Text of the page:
In September 2007, Al and I visited Bishop Glacier, part of the Lillooet Icefield in the Pacific Ranges of Coast Mountains in southern British Columbia, near Vancouver. The Pacific Ranges are some of the largest coastal temperate icefields in the world—and they are breathtaking. They are also shocking first-hand evidence of what I’ve seen in slideshows and heard in dinner table conversations, from experts, scientists, policy makers, and leaders from around the world—that the increase in the earth’s temperature due to global warming is severely affecting the planet’s ice. From the Andes to the Alps, from Mount Kilimanjaro to Mount Fuji, our majestic rivers of ice are in danger of disappearing in this century. Icecaps like these serve the important function of feeding rivers and lakes; they are lifeblood of surrounding ecosystems—the wildlife and vegetation, but also people who live nearby.
As our helicopter flew in low over the glacier, I was struck by its otherworldly beauty, but the mountaintop’s sparkling whites, brilliant blues, and luminous greens belied the devastating story, gathering in a murky pool at the foot of these mountains. These rivers of ice, frozen for thousands, if not tens of thousands of years, are steadily thawing, exposing the bare rock underneath, rarely, if ever before, seen by humans. The fissures and crevasses are widening and deepening as the ice drips into the ever-growing lake of meltwater below. Unnaturally large floes of ice calve off, sometimes violently, crashing and cascading down the mountainside. If you happen to be there at just the right time, you can see global warming exacting its toll right before your eyes.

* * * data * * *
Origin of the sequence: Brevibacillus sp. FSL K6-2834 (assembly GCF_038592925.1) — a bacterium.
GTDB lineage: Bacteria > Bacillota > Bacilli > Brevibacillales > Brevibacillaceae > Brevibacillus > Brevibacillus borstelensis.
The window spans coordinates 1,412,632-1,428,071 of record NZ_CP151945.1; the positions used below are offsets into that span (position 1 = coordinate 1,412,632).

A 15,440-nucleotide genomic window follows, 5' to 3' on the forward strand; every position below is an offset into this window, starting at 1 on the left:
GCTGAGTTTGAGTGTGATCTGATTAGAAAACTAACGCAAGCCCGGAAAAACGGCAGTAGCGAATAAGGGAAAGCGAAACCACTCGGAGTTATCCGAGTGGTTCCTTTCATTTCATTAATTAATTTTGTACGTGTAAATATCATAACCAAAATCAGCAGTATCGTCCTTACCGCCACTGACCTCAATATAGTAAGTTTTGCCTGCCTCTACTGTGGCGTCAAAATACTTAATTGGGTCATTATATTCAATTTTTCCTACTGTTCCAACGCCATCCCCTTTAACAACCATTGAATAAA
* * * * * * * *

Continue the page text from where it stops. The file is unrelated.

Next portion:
When friend and celebrated wildlife photographer James Balog saw these images, he was moved to include Bishop Glacier in the Extreme Ice Survey, a project to produce 300,000 time-lapse photos of fifteen glaciers in retreat across the Northern Hemisphere over the course of two years. Cameras are now positioned on both sides of this mountaintop, capturing glacial melt as never before—a daily visual record to document the dramatic signs of a planet in crisis.
I feel fortunate to have experienced the breathtaking beauty of this glacier, high in the mountains of British Columbia, and I only hope that others will have a chance to see it too. And even if it remains for most an expanse of ice beyond our field of vision, I hope we can save Bishop Glacier—and the countless glaciers like it, as well as the ecosystems and cultures that depend upon them—for ourselves and for the future.